It is interesting to note that different cultures around the world observe the new year at different times. Nations in the Far East, most notably China, look at the end of January or beginning of February to start the year. Judaism wrongly looks at late September to mid October as the time to begin the year. Other cultures have the date or time of year fluctuate over several months. However, the question for the Bible believer is when does our Creator, Yahweh indicate the new year is?


“Yahweh said to Moses and Aaron in the land of Egypt, This month shall be for you the beginning of months; it shall be the first month of the year for you,” (Ex. 12:1-2). It is clear from this passage that Yahweh has set up a time to be considered as the beginning of the year. We can also see that it corresponds to the time Israel was delivered from Egyptian bondage, Passover.

When we look at Ex. 9:31-32, we see a relationship between this time of year and the barley harvest. “(The flax and the barley were ruined, for the barley was in the ear and the flax was in the bud. But the wheat and spelt were not ruined, for they are late in coming up.)”

Note that the barley was nearing harvest stage, while the flax was just beginning to bud. Also, this is before the wheat plants are even pushing through the soil. The agricultural cycle of Egypt points to late January or February as the time of year referenced. It would be another month or so until the grains were ready for harvest.

We can further look at Deut. 16:1 for more clarification. “Observe the month of Abib, and keep the Passover to Yahweh your Elohim; for in the month of Abib Yahweh your Elohim brought you out of Egypt by night.” The term Abib is defined as being from an unused root meaning to be tender; green, that is a young ear of grain (see Strong’s Concordance, #24 in the Hebrew dictionary). Most reference works indicate that this is a reference to the barley in the ear as described in Ex. 9:31-32.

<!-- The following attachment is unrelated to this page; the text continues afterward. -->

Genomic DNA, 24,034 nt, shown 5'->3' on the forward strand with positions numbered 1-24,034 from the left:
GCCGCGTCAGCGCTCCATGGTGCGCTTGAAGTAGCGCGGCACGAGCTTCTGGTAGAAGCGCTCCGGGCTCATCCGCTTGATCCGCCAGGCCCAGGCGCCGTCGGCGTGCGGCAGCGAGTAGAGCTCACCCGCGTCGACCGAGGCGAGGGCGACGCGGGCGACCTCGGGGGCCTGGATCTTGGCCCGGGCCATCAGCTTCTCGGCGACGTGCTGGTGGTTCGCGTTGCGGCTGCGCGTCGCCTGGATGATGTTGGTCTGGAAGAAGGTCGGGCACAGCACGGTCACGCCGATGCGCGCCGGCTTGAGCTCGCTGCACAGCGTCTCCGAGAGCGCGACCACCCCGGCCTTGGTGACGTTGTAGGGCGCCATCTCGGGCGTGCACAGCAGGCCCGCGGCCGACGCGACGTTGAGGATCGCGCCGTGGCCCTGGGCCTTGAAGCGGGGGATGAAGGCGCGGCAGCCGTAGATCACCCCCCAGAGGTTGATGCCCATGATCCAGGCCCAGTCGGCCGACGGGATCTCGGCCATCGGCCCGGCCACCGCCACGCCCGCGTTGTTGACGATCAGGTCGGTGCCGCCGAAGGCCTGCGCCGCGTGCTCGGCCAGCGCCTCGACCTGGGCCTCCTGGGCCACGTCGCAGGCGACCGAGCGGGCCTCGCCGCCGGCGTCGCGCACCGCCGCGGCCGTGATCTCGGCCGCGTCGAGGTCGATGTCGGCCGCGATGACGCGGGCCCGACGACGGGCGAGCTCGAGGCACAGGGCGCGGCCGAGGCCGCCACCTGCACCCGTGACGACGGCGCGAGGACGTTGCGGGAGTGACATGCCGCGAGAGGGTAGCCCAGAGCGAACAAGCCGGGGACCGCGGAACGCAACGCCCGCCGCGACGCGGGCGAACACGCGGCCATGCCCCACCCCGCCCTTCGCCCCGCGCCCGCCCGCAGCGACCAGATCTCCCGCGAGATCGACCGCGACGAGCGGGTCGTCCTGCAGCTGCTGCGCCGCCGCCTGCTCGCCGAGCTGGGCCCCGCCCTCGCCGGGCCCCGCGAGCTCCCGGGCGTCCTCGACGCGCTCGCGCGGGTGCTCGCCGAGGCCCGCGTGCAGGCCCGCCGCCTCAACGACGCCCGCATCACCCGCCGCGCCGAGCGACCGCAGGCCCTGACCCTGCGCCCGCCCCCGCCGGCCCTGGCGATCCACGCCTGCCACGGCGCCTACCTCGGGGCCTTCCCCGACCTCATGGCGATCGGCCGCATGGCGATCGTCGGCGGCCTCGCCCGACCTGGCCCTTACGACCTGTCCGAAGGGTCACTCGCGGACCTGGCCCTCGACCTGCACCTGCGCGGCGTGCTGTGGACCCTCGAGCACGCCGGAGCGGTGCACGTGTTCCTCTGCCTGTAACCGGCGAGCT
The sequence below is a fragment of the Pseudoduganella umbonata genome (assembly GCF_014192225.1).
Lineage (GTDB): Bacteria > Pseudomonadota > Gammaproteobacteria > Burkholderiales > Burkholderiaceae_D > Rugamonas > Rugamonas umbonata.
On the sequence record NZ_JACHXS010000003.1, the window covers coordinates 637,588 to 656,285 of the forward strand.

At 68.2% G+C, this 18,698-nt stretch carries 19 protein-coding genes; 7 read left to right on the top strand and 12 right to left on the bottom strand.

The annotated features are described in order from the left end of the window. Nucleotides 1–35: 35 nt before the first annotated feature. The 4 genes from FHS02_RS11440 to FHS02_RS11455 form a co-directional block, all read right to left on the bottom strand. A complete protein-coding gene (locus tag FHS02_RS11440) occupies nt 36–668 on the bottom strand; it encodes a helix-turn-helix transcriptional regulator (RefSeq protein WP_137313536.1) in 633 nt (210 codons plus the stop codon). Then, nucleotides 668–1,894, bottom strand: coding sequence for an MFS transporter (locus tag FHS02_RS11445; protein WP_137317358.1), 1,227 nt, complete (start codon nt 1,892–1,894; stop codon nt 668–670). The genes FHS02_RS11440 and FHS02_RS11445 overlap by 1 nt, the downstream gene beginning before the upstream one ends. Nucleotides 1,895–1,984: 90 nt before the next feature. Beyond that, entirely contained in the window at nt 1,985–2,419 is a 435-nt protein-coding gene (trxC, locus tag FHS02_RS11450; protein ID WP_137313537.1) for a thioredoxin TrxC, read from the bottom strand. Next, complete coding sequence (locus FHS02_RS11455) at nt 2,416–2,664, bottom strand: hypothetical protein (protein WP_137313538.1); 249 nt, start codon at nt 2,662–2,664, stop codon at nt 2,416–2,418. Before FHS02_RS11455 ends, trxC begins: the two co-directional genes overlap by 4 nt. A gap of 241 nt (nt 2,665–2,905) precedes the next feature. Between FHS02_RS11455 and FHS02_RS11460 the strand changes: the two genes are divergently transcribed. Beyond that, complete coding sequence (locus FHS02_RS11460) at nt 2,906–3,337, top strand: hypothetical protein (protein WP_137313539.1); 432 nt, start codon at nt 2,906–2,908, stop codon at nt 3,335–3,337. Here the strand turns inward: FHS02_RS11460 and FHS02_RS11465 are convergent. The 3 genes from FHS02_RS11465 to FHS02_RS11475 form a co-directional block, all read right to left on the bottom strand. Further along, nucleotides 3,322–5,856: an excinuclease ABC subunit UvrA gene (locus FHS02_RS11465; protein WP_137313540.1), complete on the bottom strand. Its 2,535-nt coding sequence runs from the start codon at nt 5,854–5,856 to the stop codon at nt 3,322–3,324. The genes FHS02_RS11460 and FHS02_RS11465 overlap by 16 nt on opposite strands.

Furthermore, the term month in Deut. 16:1 is primarily defined as new moon and by implication refers to a month. (Once again refer to Strong’s Concordance Hebrew dictionary #2320.)

Therefore, we can see that Deut. 16:1 relates to the new moon of green ears of barley.

As soon as we see barley in the ear, we look for the next new moon and it begins the new year. At this point, we finally have a new year indication that makes sense–the spring. The earth is about to begin to renew its beauty for another year. Flowers are about to bud as are the trees and various shrubs. Spring is a psychologically uplifting time of year and it is against this setting that Yahweh demands the new year to begin.

Every reference to the Passover and the Feast of Unleavened Bread indicate their observance to be conducted in the first month. Bible students and scholars alike agree that this refers to the month Abib, which is in the spring of the year. Note that no command exists to make this a celebration as the world now does and has done for several millennia. The new moon is to be noted as beginning of a new month and in the case of Abib also the beginning of a new year.

It is obviously a joyous time. However, no raucous celebration should be attached. As Bible believers and students, it should be our intention to maintain the banner of Yahweh’s truth in every aspect of our lives. Since the Bible points to a spring new year, we must begin the new year in the spring. We must also avoid the celebrations associated with the worldly new year, which have their roots in pagan practices from the ancient cultures of Babylon, Egypt, Rome and Greece.

We look to the Word of Yahweh for guidance and do not celebrate January 1 as the new year. Instead, we look to the beauty of the spring when Yahweh’s new year begins.